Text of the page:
A Christmas Story, or …

……or Darren McGavin’s finest performance.  Yes, it’s that time of year, again.  It’s the 35th anniversary of our meeting “The Old Man Parker” (AKA Ralphie’s Father; AKA Darren McGavin).  Are you ready to see “A Christmas Story” again?  Of course, you are.  (And, incidentally, Ralphie was portrayed by Peter Billingsley who is now 47 years old. Google his picture today. Wow!)



But this article is about the work of a fine actor:  Darren McGavin(see above).  McGavin’s acting career was long, over 50 years.  It seemed as if he was always working.    www.Imdb.comgives him 183 film credits.  In the beginning of his career,  he was a guest star in a TV series or film (eg, Gunsmoke, Rawhide, Route 66, The Six Million Dollar Man, The Love Boat, Magnum, P.I.). And, often, he had  a TV series of his own (eg, The Outsider, Riverboat, Mike Hammer, Crime Photographer).



In the 1970s, he was in 2 TV movies (ie, The Night Stalker and The Night Strangler –the ratings for both were high) which led a series of his own: Kolchak:  The Night Stalker.  Remember, the X-Files did not exist at that time.  So when his character (Carl Kolchak)(see above), a reporter, discovered crimes being committed by a vampire, no one believed  him.  It was a sci-fi/horror story a week and for the first TV movie, I remember thinking: “He IS a vampire?!”  That was new.




The 1980s brought my two favorite pieces of McGavin’s work.  1983 = “A Christmas Story.”  Remember the first time you saw it?  (“You’ll shoot your eye out!”)  Well, almost. Which scene was your favorite? For me, it wasn’t a particular scene, but Ralphie’s Old Man’s (see above)cursing was delightful.  I later learned that McGavin’s  streams of “cursing”  were ad-libbed because it was almost impossible for him to not slip into actual profanity.  He decided to stick with the gimmick to ensure a “PG” rating for the movie. (Reportedly, McGavin’s salary for the film was $2,000,000.) (see below; Ralphie’s family)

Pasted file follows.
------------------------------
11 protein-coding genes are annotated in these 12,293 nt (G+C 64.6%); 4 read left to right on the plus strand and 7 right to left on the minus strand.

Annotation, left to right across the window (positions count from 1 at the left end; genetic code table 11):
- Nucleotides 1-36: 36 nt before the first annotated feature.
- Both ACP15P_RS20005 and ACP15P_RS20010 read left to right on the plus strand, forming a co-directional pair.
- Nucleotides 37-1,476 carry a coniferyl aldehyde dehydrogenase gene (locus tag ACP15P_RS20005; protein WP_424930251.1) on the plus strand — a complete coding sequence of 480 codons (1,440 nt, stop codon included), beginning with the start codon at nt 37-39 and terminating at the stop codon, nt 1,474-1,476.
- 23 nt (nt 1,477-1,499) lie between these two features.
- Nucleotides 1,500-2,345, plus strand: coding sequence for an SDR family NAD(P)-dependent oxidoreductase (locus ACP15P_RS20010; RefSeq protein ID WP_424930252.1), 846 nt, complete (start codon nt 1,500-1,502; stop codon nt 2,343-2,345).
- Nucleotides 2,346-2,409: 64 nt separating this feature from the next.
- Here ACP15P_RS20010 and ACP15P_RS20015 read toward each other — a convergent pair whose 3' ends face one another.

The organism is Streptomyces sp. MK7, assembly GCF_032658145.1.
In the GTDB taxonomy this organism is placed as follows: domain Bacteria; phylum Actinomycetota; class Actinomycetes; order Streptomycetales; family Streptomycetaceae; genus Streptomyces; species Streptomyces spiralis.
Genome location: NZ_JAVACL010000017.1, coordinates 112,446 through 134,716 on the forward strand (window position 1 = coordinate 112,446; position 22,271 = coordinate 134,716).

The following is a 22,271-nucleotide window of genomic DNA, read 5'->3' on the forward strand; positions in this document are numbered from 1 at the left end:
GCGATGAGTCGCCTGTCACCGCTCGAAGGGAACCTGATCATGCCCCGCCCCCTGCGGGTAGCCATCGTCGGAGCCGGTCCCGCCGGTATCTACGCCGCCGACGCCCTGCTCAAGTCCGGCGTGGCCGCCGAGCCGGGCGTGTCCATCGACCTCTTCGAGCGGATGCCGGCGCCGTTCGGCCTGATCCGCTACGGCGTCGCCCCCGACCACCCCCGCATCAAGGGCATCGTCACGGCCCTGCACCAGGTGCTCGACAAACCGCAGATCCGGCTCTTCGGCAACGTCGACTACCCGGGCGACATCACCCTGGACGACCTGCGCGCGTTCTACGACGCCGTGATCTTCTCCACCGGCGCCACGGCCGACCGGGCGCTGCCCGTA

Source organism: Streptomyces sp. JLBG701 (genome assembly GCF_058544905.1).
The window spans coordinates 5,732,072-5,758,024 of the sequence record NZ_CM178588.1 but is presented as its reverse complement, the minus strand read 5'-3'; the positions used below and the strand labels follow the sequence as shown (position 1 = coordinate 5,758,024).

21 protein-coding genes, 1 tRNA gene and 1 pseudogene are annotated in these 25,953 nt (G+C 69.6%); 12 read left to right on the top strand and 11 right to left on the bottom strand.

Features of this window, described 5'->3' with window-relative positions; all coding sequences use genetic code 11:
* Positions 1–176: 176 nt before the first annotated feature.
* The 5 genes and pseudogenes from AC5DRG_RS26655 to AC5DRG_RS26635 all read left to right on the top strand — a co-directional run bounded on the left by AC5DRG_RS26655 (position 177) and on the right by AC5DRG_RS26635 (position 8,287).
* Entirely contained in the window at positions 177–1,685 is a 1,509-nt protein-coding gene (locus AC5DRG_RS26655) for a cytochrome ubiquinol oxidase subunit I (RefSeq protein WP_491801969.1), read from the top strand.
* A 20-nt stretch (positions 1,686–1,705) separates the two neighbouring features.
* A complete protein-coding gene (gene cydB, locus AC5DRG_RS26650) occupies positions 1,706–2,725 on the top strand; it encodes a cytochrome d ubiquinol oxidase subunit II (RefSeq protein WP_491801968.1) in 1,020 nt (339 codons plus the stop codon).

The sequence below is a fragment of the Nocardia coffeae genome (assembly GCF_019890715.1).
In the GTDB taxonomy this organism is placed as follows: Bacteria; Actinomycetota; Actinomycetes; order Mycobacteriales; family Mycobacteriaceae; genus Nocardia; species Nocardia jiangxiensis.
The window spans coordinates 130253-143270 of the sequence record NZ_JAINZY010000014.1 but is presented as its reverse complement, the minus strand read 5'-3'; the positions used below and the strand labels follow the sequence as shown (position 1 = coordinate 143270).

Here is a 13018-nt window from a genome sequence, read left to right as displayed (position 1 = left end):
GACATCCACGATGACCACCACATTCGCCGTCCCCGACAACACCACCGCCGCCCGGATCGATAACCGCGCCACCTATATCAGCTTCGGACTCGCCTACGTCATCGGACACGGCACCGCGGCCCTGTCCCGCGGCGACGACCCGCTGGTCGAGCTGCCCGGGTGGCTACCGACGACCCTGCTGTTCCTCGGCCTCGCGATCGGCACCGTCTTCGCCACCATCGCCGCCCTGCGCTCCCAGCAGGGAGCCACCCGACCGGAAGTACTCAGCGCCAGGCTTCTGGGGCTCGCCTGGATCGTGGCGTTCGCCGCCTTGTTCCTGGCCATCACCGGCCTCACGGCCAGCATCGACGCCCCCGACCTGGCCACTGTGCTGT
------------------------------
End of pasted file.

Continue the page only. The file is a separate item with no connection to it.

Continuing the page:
1984 = “The Natural.” I love baseball and the film was wonderful.  Yes, the ending of the film was changed from the book.  I enjoyed it.  Check www.Imdb.comagain and read the cast members’ names.  That’s an all-star team.



Notice the lack of Darren McGavin’s name in the cast?  Why?  He was in the film.   Robert Redford liked his character’s portrayal (McGavin was the gambler) (see above)so much his role was expanded.  But, at a certain point, union rules required his contract to be renegotiated for salary and billing.  When Mcgavin became upset with the process, he told his agent to waive his billing completely so filming could resume.



From 1989-92, McGavin portrayed the Father of “Murphy Brown”(see above)in a number of episodes.  His efforts brought him an Emmy.  And in 1998-9, he was seen in the TV drama, “The X-Files.”  His part?  He was Arthur Dales, the agent who started the X-files.  They did not start with Fox Mulder.


To finish up, here are some facts for all you “A Christmas Story” fans.  When the scene in the Chinese restaurant was filmed, Melinda Dillon (Ralphie’s Mom) was purposely given the wrong script, and everyone was in on it.  She had no idea that the duck would still have it’s head when it was served. Her reaction to “losing” his head was what the director wanted.

Jean Shepherd, the film’s writer and narrator, was also the irate man waiting in the Santa line at the department store.